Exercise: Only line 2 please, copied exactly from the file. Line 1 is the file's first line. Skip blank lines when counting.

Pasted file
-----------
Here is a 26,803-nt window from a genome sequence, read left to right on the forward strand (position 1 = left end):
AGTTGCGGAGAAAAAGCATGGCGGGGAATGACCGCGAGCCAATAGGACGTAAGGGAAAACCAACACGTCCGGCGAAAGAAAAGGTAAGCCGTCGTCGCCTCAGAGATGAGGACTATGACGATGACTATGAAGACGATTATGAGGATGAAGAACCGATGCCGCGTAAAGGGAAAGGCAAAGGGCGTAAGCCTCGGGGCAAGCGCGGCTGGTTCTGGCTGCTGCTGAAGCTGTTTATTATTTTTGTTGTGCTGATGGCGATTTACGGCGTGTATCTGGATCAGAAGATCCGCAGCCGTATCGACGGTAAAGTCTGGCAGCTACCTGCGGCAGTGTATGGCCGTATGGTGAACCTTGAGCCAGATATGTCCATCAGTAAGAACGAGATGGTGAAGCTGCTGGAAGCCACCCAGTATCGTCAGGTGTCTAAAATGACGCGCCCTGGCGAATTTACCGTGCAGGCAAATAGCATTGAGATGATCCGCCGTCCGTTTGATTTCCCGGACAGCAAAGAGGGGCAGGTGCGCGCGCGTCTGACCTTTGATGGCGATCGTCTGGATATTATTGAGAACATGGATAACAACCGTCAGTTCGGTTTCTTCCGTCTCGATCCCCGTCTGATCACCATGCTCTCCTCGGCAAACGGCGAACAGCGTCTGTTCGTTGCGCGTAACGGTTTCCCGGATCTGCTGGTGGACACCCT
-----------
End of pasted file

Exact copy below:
AGTTGCGGAGAAAAAGCATGGCGGGGAATGACCGCGAGCCAATAGGACGTAAGGGAAAACCAACACGTCCGGCGAAAGAAAAGGTAAGCCGTCGTCGCCTCAGAGATGAGGACTATGACGATGACTATGAAGACGATTATGAGGATGAAGAACCGATGCCGCGTAAAGGGAAAGGCAAAGGGCGTAAGCCTCGGGGCAAGCGCGGCTGGTTCTGGCTGCTGCTGAAGCTGTTTATTATTTTTGTTGTGCTGATGGCGATTTACGGCGTGTATCTGGATCAGAAGATCCGCAGCCGTATCGACGGTAAAGTCTGGCAGCTACCTGCGGCAGTGTATGGCCGTATGGTGAACCTTGAGCCAGATATGTCCATCAGTAAGAACGAGATGGTGAAGCTGCTGGAAGCCACCCAGTATCGTCAGGTGTCTAAAATGACGCGCCCTGGCGAATTTACCGTGCAGGCAAATAGCATTGAGATGATCCGCCGTCCGTTTGATTTCCCGGACAGCAAAGAGGGGCAGGTGCGCGCGCGTCTGACCTTTGATGGCGATCGTCTGGATATTATTGAGAACATGGATAACAACCGTCAGTTCGGTTTCTTCCGTCTCGATCCCCGTCTGATCACCATGCTCTCCTCGGCAAACGGCGAACAGCGTCTGTTCGTTGCGCGTAACGGTTTCCCGGATCTGCTGGTGGACACCCT